Elín Ramette at Berlinale
18 February 2022

BA student and Production Assistant Elín Ramette on Berlinale World Premiere

By elisec | Categorised in Student Stories, Industry Interviews

The Berlinale film festival has rolled up the red carpet for another year, and for the cast and crew of Beautiful Beings, it couldn’t have gone any better. This is especially the case for Elín Ramette, a MetFilm School London BA Practical Filmmaking student who worked as a Production Assistant on this coming-of-age drama – making this her first professional film credit.

Directed by Guðmundur Arnar Guðmundsson, Beautiful Beings had its world premiere at the Berlinale, and ended up winning the Europa Cinemas Label prize as ‘Best European Film’ in the Panorama section.

Now that the buzz of attending Berlinale has begun to calm down, we had the pleasure of speaking to Elín all about her experience on-set, and how she feels her time at MetFilm School prepared her for the journey… 

What is Beautiful Beings about?

Guðmundur Arnar Guðmundsson’s Beautiful Beings is a fictional movie dedicated to his past. It follows a group of teenage boys in 2000s Reykjavik, during which we follow their delinquent acts through their innocent eyes. The movie’s many-layered story explores the destructive side of their friendship, family, and masculinity, to depict the intensity and harshness of growing up in an inadequate city.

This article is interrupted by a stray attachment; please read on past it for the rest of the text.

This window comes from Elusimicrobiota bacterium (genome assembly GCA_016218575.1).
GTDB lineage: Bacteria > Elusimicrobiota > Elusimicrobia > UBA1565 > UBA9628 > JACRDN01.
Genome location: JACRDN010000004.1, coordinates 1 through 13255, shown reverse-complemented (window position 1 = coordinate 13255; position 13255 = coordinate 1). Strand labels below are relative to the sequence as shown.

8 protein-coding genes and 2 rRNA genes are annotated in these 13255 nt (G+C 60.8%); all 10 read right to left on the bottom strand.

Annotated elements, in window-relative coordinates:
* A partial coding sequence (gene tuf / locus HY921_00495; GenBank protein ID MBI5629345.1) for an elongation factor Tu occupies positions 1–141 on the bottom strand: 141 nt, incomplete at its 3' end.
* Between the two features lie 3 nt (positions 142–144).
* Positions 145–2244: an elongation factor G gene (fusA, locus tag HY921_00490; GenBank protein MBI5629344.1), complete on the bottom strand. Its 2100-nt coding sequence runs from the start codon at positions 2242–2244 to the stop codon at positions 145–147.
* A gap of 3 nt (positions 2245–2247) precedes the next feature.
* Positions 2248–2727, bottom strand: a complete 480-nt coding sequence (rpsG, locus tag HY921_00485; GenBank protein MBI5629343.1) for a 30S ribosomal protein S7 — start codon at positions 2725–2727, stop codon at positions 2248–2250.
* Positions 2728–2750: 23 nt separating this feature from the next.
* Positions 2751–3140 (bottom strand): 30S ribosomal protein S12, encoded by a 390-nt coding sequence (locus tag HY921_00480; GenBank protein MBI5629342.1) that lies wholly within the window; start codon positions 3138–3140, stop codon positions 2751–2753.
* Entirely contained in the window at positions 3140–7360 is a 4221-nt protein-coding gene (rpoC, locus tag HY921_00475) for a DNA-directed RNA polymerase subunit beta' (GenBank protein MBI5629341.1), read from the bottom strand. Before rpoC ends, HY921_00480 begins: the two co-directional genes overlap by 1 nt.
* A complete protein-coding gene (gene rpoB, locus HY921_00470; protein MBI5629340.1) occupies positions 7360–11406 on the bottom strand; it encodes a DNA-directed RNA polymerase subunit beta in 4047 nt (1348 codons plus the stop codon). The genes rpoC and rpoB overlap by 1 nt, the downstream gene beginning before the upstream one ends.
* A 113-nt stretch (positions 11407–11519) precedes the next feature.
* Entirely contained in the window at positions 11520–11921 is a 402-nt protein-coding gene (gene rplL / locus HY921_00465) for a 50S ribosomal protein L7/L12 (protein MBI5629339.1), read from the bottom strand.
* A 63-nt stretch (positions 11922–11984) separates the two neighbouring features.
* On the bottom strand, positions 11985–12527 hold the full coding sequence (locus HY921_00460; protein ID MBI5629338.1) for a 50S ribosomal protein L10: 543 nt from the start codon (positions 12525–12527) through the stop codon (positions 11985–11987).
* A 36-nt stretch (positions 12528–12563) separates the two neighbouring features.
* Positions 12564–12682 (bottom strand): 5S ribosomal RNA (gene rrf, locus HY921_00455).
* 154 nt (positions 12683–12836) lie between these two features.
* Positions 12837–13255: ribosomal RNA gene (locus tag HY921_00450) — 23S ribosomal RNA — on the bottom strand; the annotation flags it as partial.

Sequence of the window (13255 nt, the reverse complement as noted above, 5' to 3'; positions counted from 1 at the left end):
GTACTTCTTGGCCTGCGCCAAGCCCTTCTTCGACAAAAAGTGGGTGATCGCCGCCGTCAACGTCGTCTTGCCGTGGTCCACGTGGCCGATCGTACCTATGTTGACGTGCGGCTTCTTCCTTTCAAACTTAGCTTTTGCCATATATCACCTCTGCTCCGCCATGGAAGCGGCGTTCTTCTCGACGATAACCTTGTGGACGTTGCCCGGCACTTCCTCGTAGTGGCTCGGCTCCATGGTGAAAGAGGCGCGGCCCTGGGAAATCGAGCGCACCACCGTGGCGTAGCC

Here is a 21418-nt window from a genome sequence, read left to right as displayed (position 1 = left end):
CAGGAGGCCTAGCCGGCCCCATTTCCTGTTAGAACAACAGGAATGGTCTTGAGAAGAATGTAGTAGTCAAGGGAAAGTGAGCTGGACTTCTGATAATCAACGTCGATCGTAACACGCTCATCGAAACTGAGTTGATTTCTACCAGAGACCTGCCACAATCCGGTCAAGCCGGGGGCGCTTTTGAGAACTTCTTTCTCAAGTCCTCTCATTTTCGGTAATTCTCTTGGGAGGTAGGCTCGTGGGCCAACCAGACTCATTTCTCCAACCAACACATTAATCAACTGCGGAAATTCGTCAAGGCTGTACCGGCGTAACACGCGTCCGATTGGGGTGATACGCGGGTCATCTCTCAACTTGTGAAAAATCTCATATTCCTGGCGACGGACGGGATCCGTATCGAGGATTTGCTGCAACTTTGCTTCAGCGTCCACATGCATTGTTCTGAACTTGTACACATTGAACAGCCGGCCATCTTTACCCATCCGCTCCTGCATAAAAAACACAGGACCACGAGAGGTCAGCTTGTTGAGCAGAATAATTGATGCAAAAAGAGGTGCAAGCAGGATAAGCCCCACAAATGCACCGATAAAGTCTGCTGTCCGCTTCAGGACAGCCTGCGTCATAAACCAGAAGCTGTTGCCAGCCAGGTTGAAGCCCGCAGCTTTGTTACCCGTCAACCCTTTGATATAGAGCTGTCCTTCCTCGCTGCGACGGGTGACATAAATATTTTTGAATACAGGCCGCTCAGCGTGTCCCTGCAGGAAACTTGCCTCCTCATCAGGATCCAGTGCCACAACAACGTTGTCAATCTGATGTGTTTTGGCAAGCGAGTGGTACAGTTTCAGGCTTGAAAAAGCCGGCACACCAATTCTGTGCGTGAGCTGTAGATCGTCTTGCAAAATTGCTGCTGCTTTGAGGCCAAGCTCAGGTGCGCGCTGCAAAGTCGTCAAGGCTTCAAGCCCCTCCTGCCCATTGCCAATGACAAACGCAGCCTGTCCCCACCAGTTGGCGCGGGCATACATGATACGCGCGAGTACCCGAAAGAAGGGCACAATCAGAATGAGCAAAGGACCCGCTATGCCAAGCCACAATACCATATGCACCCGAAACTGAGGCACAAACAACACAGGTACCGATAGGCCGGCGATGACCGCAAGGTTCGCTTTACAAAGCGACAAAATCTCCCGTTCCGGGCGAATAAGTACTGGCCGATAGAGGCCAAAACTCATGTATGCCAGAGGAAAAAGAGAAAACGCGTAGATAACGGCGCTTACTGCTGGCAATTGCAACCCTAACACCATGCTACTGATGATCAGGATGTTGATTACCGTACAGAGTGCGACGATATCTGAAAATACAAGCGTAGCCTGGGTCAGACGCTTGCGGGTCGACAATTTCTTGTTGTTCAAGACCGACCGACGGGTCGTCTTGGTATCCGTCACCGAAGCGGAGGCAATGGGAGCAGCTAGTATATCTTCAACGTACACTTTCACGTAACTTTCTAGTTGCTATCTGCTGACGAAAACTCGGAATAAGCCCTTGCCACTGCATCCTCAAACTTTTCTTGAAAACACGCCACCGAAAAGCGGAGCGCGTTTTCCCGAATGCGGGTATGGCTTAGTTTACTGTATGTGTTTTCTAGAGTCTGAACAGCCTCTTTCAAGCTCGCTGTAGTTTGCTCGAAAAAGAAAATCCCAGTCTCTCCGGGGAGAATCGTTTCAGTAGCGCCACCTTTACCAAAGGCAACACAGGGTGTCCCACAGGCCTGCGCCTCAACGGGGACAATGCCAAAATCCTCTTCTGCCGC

Elín Ramette worked on Beautiful Beings as a Production Assistant.

What was it like working on the film – can you share any lessons you learned during the process?

Beautiful Beings is the first professional film I’ve ever worked on. I had the chance to join early in the production, when only the Producer (Anton Máni Svansson) Associate Producer (Sunna Guðnadóttir) and Director (Guðmundur Arnar Guðmundsson) were in the office with me. It gave me the feeling of not only being a Production Assistant, but a team member who had a voice. 

The film was intense to make: we had approximately 40 locations, 46 shooting days, sometimes 2-4 location moves a day. Not only that, but some crew members had to depart, and we filmed during Covid. It’s like Anton Máni told me, ‘During the shoot of a feature film, there is always a birthday, someone getting married or pregnant, and a person who passes away.’ Unfortunately, that was the case.  

I think what made me continue was that I knew Guðmundur had the talent to create a film I would be proud to have participated in. I was also working with wonderful people who made me want to wake up at 6am, especially Ísar Svan, Lára Kettler, Pelle Jerkers, Luisa Buonfino and the four main actors, aged 13-15 back then, who became my little brothers. 

What learnings have you taken from MetFilm School into the industry?

Film school is worth it if you have the discipline and a strong will to fail and grow. The main lessons I learned at MetFilm School are that the most important part of the film is the script and pre-development, to build a trustworthy and sustainable team, and not to take on more than you can handle.